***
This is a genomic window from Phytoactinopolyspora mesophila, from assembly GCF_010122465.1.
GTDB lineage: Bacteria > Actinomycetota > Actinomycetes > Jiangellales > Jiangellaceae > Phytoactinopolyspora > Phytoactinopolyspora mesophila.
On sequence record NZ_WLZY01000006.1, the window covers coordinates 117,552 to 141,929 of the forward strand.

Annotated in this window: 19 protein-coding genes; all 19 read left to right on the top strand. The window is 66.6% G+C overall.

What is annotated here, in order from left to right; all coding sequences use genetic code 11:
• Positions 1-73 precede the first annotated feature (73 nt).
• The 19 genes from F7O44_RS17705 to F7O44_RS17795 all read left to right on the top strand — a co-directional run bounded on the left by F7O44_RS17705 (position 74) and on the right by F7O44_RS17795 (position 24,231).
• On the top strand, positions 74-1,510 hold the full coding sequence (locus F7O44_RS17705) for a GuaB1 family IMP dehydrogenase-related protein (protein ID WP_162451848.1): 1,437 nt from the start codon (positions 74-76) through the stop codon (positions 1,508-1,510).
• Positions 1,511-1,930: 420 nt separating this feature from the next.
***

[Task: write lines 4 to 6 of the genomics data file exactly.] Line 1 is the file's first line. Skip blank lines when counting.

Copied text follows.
Annotated in this window: 19 protein-coding genes; all 19 read left to right on the top strand. The window is 66.6% G+C overall.

What is annotated here, in order from left to right; all coding sequences use genetic code 11:
• Positions 1-73 precede the first annotated feature (73 nt).